Today @ Colorado State has been replaced by SOURCE. This site exists as an archive of Today @ Colorado State stories between January 1, 2009 and September 8, 2014.
May 14, 2010
By Rebecca Howard
Rebecca Howard, one of the student coordinators for Today @ Colorado State, reflects on her time at CSU as she prepares to cross the stage for her commencement ceremony.
This semester, one of my professors made a simple, but valid point. Grades do not matter in the real world.
As I prepare to graduate and begin the search for a job, its unlikely that an employer will care about the A- in biology that I fought tooth and nail for. They won't see my past assignments from news writing or my quiz scores from copy editing, and if they did, they probably would not be that impressed.
This is not to say that I am not proud of my academic accomplishments, but the point my professor wanted to make was that the most important thing is what you actually learned, not the grade you received. And I can safely say that I have learned a lot in my four years at Colorado State University, both inside and outside of the classroom.
I knew that I was ready to graduate when I finally felt comfortable here. This statement might not make sense, but I'll explain.
A lot of students describe their freshman year as a time in which they were young, stupid and thrilled to have their first taste of freedom. I beg to differ.
While I was excited to be on my own and to experience something new, I was also scared out of my mind. I was in a completely different environment, I knew no one, I missed my friends from home and frankly, I wanted my mommy.
The size of CSU's campus was also an intimidating factor – anyone who knows me is aware that I can't navigate my way out of a paper bag, and walking around campus among a population of 25,000 students was a far cry from my high school of roughly 800 students.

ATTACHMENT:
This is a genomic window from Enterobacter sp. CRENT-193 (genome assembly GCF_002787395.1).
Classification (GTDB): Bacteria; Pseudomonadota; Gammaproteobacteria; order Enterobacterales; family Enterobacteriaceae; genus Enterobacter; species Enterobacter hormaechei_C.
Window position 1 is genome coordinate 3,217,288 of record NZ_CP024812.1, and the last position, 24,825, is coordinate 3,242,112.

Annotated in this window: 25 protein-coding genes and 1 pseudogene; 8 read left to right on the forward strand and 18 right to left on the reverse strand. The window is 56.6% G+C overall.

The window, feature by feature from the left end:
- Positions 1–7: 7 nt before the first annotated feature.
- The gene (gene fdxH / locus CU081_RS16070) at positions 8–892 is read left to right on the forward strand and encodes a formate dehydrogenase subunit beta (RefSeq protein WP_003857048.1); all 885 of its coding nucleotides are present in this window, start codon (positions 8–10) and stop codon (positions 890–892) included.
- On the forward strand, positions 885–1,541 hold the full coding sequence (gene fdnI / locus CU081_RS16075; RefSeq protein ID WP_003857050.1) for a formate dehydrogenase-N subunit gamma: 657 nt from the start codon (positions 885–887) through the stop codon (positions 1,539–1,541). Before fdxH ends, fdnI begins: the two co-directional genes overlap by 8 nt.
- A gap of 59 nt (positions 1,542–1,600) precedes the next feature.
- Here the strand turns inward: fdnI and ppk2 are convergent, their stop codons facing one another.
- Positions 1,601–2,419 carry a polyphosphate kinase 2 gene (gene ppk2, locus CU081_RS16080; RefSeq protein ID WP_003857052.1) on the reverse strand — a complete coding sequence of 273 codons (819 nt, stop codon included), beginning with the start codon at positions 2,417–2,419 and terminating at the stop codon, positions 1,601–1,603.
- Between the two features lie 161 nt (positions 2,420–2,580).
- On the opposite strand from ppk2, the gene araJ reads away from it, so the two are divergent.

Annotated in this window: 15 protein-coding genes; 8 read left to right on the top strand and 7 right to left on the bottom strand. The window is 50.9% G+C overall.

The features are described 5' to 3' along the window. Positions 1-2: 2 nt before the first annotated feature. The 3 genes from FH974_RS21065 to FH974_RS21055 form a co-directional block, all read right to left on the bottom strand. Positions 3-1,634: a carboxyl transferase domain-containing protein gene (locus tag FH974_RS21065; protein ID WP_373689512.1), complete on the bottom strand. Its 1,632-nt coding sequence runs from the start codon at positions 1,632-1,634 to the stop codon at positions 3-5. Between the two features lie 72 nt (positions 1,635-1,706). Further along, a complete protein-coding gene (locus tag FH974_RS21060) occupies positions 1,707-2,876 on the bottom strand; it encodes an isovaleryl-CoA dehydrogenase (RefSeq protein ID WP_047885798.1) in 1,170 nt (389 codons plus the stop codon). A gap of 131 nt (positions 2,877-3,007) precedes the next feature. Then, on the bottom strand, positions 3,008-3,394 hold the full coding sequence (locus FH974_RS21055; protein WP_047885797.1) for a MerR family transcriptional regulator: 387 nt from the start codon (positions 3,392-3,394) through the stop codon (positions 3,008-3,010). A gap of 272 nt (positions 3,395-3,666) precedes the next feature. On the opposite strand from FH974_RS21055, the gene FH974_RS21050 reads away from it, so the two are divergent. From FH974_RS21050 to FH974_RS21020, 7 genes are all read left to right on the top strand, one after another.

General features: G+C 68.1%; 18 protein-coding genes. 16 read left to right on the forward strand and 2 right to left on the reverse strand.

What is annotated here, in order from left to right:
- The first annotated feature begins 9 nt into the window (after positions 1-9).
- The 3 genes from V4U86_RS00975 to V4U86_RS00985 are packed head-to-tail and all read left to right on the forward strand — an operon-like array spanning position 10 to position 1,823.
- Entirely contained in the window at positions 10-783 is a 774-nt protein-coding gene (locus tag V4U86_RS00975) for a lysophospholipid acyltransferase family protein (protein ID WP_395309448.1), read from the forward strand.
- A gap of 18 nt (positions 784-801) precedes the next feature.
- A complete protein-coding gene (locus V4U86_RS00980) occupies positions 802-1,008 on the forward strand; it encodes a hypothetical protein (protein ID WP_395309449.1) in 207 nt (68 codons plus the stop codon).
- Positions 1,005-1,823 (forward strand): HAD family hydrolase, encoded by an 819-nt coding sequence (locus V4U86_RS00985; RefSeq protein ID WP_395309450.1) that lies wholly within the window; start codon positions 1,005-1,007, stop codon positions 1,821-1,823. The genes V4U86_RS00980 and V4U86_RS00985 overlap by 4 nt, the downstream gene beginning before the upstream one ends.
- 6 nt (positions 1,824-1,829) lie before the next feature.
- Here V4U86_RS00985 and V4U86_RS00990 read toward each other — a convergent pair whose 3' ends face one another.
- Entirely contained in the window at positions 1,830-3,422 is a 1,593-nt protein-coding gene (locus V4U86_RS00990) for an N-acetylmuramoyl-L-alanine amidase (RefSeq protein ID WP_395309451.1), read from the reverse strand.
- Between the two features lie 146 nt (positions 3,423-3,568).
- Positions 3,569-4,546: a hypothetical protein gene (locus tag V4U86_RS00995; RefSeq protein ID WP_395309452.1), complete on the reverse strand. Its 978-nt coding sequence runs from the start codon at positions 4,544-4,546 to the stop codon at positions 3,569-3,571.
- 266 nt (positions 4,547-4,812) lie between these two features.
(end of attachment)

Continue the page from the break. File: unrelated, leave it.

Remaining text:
In short, I spent a majority of my freshman year practically peeing my pants in terror (figure of speech), as I went through each new experience, from meeting my roommate for the first time, to taking my first college exam.
Now, in my senior year, I feel 100 percent comfortable at CSU. I walk into classrooms filled with people who know me, I have found my niche working in Student Media, and after four years, I can confidently say that I will not get lost trying to find a building on campus (It's bad, I know. Don't judge me).
This feeling of comfort is a signal to me that it is time to move on to something new and scary. And in case you aren't aware of the current job market for journalists, it's pretty scary.
I would not be the person I am today if I had not gone away to college. I grew as a journalist through my involvement as a reporter and an editor for College Avenue, I grew as a person through meeting new people and having new experiences, and of course, I grew as a student through my time spent in the classroom. All the while, I had to ignore my fears and anxieties and try my best to succeed.
If you haven't caught on to my theme by now, here is my point: The experiences that take you outside of your comfort zone are often the ones that teach you the most.
So, my advice for you is to do what scares you. Chances are, if you're smart, you'll learn something important along the way.
Before I end this self-indulgent farewell, I have a few people to thank:
Congratulations, Class of 2010. See you in the real world.